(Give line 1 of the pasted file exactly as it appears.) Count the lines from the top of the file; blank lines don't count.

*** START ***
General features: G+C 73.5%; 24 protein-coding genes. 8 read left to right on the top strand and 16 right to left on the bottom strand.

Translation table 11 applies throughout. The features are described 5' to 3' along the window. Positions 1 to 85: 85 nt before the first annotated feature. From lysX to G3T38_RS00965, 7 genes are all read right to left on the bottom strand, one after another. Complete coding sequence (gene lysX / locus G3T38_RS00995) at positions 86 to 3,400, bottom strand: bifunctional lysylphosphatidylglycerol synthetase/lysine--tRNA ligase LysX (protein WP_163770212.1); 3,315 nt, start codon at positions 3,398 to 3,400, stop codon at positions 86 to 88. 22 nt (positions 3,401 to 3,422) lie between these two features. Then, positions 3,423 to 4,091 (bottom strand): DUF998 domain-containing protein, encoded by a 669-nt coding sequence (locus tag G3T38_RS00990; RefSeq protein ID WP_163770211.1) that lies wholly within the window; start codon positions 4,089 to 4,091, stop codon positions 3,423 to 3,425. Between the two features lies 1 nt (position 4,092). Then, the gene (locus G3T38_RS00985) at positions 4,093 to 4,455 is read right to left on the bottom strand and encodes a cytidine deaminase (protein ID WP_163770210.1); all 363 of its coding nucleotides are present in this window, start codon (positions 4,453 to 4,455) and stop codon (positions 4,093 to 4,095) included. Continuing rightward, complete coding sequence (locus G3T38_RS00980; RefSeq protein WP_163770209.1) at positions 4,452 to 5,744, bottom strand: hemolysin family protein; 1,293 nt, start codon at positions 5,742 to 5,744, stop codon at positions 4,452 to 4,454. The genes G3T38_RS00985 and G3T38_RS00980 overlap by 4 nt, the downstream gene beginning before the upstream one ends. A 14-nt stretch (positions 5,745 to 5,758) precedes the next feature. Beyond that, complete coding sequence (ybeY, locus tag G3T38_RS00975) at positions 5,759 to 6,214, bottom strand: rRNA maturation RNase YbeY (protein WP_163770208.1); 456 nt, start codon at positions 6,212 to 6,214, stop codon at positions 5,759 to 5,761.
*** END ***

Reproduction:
General features: G+C 73.5%; 24 protein-coding genes. 8 read left to right on the top strand and 16 right to left on the bottom strand.